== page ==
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How do we explain the star of Bethlehem (Matt 2:2, 9–10)? Is it purely miraculous? Did God orchestrate a natural event to occur at just the right time to herald Jesus’s birth? Or should the narrative be understood as myth? Biblical scholars, mythologists, and scientists alike have made many suggestions over the centuries, but none has ever commanded a consensus. Colin Nicholl, a former NT professor at Gordon-Conwell Seminary with a Cambridge PhD, has produced an amazing work, mastering the history, mythology, and astronomy needed for the best case yet for a specific hypothesis—the “star” was a spectacular comet in the fall of 6 BC.

Nicholl first clears the deck of alternatives. He provides a detailed argument for the historicity of the narrative of the Magi in Matthew 2:1–12; this is no myth. He surveys previous theories: that the star was the triple conjunction of Jupiter and Saturn in the constellation Pisces in 7 BC, the occultations of Jupiter in Aries in 5 BC, a nova or supernova, one or more meteors, an ordinary star like Alpha Aquarii, a combination of astronomical spectacles in 7–5 BC, or the triple occultation of the bright star Regulus by Jupiter in 3–2 BC.

Nicholl next teaches us in detail the nature of a comet, its elliptic orbits and its appearance from the earth as it nears us, approaches the sun, rounds the sun and heads back towards earth, and finally shoots far outside our solar system. He discusses previous attempts to identify the star with known comets; the dates and phenomena just don’t fit the biblical data closely enough. But ancient records—from Greece, Babylon and China—are very fragmentary. Many comets we have since observed would have appeared during their periods of record keeping, yet only a handful are actually mentioned. So Nicholls mounts a formidable case that an otherwise unknown comet could account for all of the relevant data better.

Following Revelation 12:1–5, he traces how a very bright comet, the tail of which on certain days would have spanned the night sky, could have become visible as it passed the earth in late 8 or 7 BC en route to the sun but then began to show up in striking zodiacal locations in the sky in 6 BC. First it becomes visible in Virgo, in the place corresponding to her womb. There it grows in intensity, slowly dropping in the constellation until it appears as though the woman has given it birth. As the comet continues descending toward the horizon near dawn, however, it would appear as though the sun had come to rescue it from the neighboring constellation of Hydra (Revelation’s dragon) that threatened to devour it.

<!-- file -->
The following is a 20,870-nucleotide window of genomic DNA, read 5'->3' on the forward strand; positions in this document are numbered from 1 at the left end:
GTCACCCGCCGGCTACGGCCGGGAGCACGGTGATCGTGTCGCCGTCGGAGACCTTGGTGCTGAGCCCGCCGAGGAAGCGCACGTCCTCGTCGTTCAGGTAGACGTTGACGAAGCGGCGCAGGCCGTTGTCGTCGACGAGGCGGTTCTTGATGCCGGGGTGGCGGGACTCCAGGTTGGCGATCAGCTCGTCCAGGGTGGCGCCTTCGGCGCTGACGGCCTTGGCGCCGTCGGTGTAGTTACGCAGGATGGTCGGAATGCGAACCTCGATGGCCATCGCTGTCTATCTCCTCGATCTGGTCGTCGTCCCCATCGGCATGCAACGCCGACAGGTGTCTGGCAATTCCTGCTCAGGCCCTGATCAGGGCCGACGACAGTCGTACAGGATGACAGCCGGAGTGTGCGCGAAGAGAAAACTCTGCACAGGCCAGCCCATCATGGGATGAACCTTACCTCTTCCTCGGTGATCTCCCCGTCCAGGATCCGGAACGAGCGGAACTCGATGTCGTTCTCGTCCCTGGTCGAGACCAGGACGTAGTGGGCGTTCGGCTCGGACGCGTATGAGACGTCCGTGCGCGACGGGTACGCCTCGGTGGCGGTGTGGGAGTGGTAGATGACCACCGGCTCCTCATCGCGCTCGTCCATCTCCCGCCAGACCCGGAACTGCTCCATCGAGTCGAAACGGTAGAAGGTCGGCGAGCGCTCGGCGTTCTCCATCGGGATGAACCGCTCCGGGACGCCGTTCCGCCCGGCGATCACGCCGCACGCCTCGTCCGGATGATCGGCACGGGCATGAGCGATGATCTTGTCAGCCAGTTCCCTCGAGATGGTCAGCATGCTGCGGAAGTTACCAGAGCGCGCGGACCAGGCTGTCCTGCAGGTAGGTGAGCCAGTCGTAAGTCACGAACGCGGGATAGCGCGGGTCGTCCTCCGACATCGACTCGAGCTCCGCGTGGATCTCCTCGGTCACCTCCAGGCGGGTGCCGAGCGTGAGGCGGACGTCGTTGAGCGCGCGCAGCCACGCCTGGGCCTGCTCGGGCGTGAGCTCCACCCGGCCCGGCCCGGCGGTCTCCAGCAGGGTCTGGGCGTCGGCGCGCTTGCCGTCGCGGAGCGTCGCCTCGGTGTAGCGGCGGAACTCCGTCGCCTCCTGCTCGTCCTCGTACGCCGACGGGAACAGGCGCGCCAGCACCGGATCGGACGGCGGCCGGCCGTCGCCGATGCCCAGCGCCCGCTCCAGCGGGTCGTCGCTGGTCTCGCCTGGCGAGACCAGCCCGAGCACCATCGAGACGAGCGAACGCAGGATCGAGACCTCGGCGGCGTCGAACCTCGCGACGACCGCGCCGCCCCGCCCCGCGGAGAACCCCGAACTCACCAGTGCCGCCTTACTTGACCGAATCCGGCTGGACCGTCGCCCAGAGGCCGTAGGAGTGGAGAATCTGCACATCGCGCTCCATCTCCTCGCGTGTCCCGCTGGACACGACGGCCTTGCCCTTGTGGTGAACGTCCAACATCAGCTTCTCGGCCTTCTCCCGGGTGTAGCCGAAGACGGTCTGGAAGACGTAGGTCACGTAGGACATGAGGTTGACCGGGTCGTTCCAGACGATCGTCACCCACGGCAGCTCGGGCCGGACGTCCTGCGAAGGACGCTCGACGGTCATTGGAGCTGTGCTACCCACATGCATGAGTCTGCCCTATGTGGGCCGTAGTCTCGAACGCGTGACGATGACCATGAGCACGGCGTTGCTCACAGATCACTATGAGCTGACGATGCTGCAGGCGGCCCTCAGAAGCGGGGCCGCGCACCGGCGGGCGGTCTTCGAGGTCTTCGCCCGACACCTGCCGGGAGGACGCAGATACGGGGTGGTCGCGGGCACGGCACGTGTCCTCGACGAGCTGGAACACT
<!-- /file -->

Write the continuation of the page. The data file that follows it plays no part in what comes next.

The long, narrow ellipse could have resembled a scepter, calling to the minds of Babylonian Jews the prophecies of Genesis 49:10 and Numbers 24:17, already viewed as Messianic, which they could have shared with the Magi. If a meteor storm appeared at the same time it could look as if it were emanating from Hydra’s tail and explain the casting of a third of the stars out of heaven. Even the one part of the Matthean story that has seemed to most to require a miracle can be explained. When very narrow comets descend toward the horizon, they can appear to be pointing directly at one location on the surface of the earth, like a building, so this comet could have appeared to focus directly on the house in which the Holy Family resided. Nicholl also shows how his theory could fit the prophecies of Isaiah 7–11, the NT references to Christ as a light, and the later testimony to the “star” in Ignatius and the Protevangelium of James.

I am not competent to evaluate the astronomical calculations on which Nicholl’s study is based, though he lays out his evidence in detail. But when John Lennox, one of the world’s great mathematicians, endorses it on the back cover, I trust Nicholl has done his homework! As for the biblical scholarship, I could quibble with Nicholl’s confidence that most of the guild believe the Gospel writers thought they were writing sober history here. The recent books on the virgin birth narratives by Lincoln and Moyise show the resilience of the view that this was the conscious creation of myth. Nor am I as convinced that an explanation relying on nature must be superior to one involving miracle. Not all of the biblical references Nicholl takes in support of his overall theory, finally, need be alluding to the comet for his theory to prove true.

But these are very minor points. Overall the work is a prodigious tour de force. Crossway has appropriately issued the book in hardback with high quality, glossy paper and four-color (as well as black-and-white) replications of photographs, paintings and carvings from numerous eras of human history, along with diagrams to make the science as clear as possible. All this does make for a quite heavy book, given its size, but it is well worth it. Short of the comet reappearing, there is of course no way to confirm Nicholl’s theory once and for all, but he has certainly made an extraordinary case for what must surely be the reigning explanation of the Bethlehem star, barring striking new evidence to the contrary.

Craig L. Blomberg
Denver Seminary
Denver, Colorado, USA

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